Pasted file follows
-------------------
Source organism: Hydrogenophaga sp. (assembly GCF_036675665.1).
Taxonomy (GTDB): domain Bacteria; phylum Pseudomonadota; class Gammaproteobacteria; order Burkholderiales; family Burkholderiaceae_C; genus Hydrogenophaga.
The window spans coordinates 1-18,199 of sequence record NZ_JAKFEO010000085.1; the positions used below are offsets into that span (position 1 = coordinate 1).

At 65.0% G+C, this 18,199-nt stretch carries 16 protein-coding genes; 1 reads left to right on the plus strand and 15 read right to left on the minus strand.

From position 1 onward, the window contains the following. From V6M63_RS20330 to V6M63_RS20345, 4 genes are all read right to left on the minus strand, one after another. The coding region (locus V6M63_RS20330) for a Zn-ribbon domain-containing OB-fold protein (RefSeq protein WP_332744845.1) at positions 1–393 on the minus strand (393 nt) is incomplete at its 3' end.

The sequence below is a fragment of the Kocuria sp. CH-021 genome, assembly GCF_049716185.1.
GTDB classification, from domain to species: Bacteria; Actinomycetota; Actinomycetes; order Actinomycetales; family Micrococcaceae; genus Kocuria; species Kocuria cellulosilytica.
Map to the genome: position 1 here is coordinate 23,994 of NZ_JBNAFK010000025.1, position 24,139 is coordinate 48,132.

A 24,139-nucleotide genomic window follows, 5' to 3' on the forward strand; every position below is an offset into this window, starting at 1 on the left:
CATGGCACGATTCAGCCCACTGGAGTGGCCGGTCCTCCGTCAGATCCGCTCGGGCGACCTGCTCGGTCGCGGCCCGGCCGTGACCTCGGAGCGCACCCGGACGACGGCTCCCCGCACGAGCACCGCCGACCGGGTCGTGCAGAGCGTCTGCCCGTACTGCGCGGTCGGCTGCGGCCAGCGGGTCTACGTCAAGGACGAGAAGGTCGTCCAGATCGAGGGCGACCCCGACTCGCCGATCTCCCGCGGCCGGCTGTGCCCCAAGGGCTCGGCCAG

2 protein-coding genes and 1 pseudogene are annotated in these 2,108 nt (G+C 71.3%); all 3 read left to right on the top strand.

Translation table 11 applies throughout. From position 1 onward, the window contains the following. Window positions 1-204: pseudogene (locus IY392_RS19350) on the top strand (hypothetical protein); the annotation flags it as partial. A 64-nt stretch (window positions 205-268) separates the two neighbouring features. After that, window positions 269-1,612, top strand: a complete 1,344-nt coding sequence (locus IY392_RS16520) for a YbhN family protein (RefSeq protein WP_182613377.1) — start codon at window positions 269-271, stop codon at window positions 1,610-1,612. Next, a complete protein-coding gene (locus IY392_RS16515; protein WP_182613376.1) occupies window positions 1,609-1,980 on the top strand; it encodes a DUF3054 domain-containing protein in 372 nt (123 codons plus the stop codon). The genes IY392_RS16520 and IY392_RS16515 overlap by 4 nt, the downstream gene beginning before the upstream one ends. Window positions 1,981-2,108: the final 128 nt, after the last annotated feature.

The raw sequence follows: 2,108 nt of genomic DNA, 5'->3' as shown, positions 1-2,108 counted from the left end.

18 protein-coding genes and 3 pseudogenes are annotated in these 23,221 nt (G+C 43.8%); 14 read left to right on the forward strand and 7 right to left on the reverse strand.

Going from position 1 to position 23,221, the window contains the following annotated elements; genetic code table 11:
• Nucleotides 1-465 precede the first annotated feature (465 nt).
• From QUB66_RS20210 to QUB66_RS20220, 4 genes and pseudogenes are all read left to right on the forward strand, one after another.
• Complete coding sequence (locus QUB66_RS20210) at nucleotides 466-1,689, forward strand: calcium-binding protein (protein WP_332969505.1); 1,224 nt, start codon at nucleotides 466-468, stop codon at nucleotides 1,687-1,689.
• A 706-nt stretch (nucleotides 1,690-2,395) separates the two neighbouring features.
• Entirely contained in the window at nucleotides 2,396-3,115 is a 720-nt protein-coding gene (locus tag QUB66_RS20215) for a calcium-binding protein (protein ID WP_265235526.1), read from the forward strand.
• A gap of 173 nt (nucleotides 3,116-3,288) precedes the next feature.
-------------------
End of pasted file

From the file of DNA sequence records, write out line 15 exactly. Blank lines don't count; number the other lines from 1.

Going from position 1 to position 23,221, the window contains the following annotated elements; genetic code table 11: